The following article provides detailed information about the First-Time Homebuyer Tax Credit directly from the IRS.
We’ve provided this detailed, technical information as a service to our readers and customers. This article is a little dry, for my liking, but it is, after all, from the IRS and they are the authority.
New legislation, the Worker, Homeownership and Business Assistance Act of 2009, which was signed into law on Nov. 6, 2009, extends and expands the first-time homebuyer credit allowed by previous Acts. The new law:
- Extends deadlines for purchasing and closing on a home.
- Authorizes the credit for long-time homeowners buying a replacement principal residence.
- Raises the income limitations for homeowners claiming the credit.
Under the new law, an eligible taxpayer must buy, or enter into a binding contract to buy, a principal residence on or before April 30, 2010 and close on the home by June 30, 2010. For qualifying purchases in 2010, taxpayers have the option of claiming the credit on either their 2009 or 2010 return.
For the first time, long-time homeowners who buy a replacement principal residence may also claim a homebuyer credit of up to $6,500 (up to $3,250 for a married individual filing separately). They must have lived in the same principal residence for any five-consecutive year period during the eight-year period that ended on the date the replacement home is purchased.
People with higher incomes can now qualify for the credit. The new law raises the income limits for homes purchased after Nov. 6, 2009. The credit phases out for individual taxpayers with modified adjusted gross income (MAGI) between $125,000 and $145,000 or between $225,000 and $245,000 for joint filers. The existing MAGI phase-outs of $75,000 to $95,000 or $150,000 to $170,000 for joint filers still apply to purchases on or before Nov. 6, 2009.
Several new restrictions apply to homes purchased after Nov. 6, 2009.
- Purchasers must attach a properly executed settlement statement to their return.
- No credit is available if the purchase price of the home exceeds $800,000.
- The purchaser must be at least 18 years old on the date of purchase. For a married couple, only one spouse must meet this age requirement.
- A dependent is not eligible for the credit.
- The new law gives the IRS broader authority to deny first-time homebuyer credit claims, without having to first audit a taxpayer’s return. Known as math error authority, this authority applies, retroactively, to credits claimed on original and amended 2008 returns, as well as to claims yet to be filed.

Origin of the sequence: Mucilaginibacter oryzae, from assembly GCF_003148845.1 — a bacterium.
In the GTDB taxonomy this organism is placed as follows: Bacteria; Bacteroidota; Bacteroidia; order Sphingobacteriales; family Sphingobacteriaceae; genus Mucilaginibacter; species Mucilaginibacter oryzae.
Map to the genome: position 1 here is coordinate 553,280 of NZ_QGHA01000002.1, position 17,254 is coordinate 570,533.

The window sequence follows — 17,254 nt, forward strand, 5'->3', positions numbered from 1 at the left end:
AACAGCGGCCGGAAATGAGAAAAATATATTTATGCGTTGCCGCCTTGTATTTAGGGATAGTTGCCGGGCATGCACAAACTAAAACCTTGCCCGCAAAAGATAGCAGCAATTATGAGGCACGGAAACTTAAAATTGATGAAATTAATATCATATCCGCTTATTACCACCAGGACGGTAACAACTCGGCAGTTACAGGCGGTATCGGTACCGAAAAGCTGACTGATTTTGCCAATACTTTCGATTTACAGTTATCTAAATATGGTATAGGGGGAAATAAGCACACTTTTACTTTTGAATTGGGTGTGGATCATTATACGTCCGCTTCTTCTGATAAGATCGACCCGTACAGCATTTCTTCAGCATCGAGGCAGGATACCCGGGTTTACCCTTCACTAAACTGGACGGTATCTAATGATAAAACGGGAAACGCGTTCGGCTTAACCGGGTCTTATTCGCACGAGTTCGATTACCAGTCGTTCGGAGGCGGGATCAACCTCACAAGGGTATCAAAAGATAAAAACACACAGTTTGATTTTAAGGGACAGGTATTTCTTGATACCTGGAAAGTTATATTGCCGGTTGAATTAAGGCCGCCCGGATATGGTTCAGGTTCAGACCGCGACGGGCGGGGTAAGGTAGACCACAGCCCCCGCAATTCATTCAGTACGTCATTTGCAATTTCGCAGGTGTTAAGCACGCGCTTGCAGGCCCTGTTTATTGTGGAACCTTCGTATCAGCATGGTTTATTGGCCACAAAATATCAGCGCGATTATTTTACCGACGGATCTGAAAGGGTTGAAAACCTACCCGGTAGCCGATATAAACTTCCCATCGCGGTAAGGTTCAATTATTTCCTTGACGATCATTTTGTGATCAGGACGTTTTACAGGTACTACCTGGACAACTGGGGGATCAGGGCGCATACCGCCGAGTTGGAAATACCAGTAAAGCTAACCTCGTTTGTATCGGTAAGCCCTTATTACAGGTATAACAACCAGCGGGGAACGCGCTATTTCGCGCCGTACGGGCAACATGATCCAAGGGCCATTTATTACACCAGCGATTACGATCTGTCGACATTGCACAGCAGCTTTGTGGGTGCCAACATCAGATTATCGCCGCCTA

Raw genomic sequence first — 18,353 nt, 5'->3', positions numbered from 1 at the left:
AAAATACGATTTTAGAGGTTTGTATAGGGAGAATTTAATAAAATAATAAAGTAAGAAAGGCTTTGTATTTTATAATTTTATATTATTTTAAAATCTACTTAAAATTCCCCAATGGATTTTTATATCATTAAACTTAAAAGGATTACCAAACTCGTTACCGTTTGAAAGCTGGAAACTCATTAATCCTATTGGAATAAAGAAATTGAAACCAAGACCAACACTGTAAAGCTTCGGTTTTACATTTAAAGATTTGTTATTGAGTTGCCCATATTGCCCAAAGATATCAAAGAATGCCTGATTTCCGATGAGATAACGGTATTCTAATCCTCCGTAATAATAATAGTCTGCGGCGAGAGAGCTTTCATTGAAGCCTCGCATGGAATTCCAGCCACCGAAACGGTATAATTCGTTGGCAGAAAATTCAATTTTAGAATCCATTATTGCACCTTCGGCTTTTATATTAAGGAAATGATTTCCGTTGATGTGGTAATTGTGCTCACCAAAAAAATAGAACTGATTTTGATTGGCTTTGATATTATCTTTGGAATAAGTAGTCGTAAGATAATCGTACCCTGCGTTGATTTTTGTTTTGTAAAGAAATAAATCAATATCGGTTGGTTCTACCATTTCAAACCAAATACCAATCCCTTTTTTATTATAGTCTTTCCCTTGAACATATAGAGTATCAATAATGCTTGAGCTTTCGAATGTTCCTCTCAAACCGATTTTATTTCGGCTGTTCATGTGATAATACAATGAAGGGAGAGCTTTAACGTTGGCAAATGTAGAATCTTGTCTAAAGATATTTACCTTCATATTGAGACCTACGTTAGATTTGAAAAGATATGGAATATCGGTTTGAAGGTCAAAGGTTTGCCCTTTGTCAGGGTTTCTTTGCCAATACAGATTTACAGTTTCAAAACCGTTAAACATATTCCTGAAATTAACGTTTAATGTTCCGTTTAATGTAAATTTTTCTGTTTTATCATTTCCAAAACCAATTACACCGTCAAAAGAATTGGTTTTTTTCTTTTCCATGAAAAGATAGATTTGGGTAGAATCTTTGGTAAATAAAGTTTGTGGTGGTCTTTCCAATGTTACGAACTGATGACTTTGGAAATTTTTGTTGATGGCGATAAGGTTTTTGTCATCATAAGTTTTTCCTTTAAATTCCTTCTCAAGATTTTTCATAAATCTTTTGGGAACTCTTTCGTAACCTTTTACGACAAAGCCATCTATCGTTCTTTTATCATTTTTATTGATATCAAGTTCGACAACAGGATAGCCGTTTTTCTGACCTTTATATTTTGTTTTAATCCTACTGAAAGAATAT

Additionally, there are new benefits for members of the military and certain other federal employees:
- Members of the uniformed services, members of the Foreign Service and employees of the intelligence community serving outside the US have an extra year to buy a principal residence in the US and qualify for the credit.
- In many cases, the credit repayment (recapture) requirement is waived for members of the uniformed services, members of the Foreign Service and employees of the intelligence community.
More information on these new benefits for the military, Foreign Service and intelligence community serving outside the US is available.
Homebuyers who purchased a home in 2008, 2009 or 2010 may be able to take advantage of the first-time homebuyer credit. The credit:
- Applies only to homes used as a taxpayer’s principal residence.
- Reduces a taxpayer’s tax bill or increases his or her refund, dollar for dollar.
- Is fully refundable, meaning the credit will be paid out to eligible taxpayers, even if they owe no tax or the credit is more than the tax owed.
The credit is claimed using Form 5405, which you file with your original or amended tax return.
For 2008 Home Purchases
The Housing and Economic Recovery Act of 2008 established a tax credit for first-time homebuyers that can be worth up to $7,500. For homes purchased in 2008, the credit is similar to a no-interest loan and must be repaid in 15 equal, annual installments beginning with the 2010 income tax year.
For 2009 Home Purchases
The American Recovery and Reinvestment Act of 2009 expanded the first-time homebuyer credit by increasing the credit amount to $8,000 for purchases made in 2009 before Dec. 1. However, the new Worker, Homeownership and Business Assistance Act of 2009 has extended the deadline. Now, taxpayers who have a binding contract to purchase a home before May 1, 2010, are eligible for the credit. Buyers must close on the home before July 1, 2010. [Added Nov. 12, 2009]
For home purchased in 2009, the credit does not have to be paid back unless the home ceases to be the taxpayer’s main residence within a three-year period following the purchase.
First-time homebuyers who purchase a home in 2009 can claim the credit on either a 2008 tax return, due April 15, 2009, or a 2009 tax return, due April 15, 2010. The credit may not be claimed before the closing date. But, if the closing occurs after April 15, 2009, a taxpayer can still claim it on a 2008 tax return by requesting an extension of time to file or by filing an amended return. News release 2009-27 has more information on these options.
Questions and Answers
More information is available in the question and answer section.
- IR-2009-83, First-Time Homebuyer Credit Provides Tax Benefits to 1.4 Million Families to Date
- The American Recovery and Reinvestment Act of 2009: Information Center
Updated Nov. 17, 2009, to add more information on the new legislation